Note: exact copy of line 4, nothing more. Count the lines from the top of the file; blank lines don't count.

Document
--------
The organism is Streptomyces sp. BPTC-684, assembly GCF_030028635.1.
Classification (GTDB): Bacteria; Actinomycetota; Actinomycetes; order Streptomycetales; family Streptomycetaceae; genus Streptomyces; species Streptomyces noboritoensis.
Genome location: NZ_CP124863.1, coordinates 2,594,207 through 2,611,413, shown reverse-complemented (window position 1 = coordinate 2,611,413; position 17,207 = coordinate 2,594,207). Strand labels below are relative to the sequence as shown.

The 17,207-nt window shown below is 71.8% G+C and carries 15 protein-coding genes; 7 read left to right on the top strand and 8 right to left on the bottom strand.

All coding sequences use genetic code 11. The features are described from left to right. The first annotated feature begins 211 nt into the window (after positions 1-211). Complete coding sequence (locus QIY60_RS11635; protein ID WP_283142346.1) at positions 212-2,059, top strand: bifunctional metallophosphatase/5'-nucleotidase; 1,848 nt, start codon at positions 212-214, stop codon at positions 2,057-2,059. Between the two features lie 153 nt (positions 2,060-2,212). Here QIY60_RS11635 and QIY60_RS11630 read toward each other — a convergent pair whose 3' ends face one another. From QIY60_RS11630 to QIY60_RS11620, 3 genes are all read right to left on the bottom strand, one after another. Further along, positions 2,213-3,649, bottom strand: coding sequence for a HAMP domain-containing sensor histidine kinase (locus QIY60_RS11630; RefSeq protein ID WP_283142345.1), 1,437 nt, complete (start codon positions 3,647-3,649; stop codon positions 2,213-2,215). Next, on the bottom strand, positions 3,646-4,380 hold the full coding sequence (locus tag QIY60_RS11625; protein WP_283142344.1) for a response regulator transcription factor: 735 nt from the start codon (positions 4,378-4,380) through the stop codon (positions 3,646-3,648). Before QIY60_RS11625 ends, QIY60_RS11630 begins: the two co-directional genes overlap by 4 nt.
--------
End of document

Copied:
The 17,207-nt window shown below is 71.8% G+C and carries 15 protein-coding genes; 7 read left to right on the top strand and 8 right to left on the bottom strand.